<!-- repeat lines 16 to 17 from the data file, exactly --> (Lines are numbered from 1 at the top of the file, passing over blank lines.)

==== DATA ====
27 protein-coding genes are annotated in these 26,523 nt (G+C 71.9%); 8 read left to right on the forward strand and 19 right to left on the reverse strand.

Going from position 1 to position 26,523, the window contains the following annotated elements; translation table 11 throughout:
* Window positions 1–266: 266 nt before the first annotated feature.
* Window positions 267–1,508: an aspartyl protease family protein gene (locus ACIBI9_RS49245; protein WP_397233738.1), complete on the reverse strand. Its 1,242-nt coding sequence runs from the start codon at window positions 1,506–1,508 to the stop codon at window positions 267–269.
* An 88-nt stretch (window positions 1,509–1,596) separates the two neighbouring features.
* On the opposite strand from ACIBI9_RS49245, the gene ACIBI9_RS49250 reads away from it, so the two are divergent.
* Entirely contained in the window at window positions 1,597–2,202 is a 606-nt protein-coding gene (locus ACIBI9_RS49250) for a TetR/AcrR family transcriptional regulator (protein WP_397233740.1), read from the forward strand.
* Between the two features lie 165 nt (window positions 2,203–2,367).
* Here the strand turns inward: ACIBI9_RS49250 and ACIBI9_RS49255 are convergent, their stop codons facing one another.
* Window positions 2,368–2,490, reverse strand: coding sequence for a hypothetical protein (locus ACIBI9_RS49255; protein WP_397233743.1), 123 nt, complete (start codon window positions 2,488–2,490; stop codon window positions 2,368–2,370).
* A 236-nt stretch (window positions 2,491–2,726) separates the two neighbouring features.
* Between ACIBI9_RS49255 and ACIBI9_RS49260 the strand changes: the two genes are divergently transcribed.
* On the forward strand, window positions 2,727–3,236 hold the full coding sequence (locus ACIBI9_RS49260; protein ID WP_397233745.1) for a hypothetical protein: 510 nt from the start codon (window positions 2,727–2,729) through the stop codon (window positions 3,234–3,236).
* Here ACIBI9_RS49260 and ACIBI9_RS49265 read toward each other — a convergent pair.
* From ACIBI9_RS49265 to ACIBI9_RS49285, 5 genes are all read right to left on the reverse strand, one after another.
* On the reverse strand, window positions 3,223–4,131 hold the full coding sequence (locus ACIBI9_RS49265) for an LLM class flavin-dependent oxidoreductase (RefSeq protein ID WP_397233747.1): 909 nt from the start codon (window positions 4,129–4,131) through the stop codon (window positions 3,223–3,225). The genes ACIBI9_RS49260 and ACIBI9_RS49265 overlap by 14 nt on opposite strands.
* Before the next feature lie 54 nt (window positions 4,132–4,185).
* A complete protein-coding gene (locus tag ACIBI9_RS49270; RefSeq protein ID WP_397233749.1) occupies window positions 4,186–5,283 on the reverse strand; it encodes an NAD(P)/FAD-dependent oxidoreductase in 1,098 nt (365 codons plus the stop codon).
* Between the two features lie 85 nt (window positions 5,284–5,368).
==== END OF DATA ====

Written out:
* On the reverse strand, window positions 3,223–4,131 hold the full coding sequence (locus ACIBI9_RS49265) for an LLM class flavin-dependent oxidoreductase (RefSeq protein ID WP_397233747.1): 909 nt from the start codon (window positions 4,129–4,131) through the stop codon (window positions 3,223–3,225). The genes ACIBI9_RS49260 and ACIBI9_RS49265 overlap by 14 nt on opposite strands.
* Before the next feature lie 54 nt (window positions 4,132–4,185).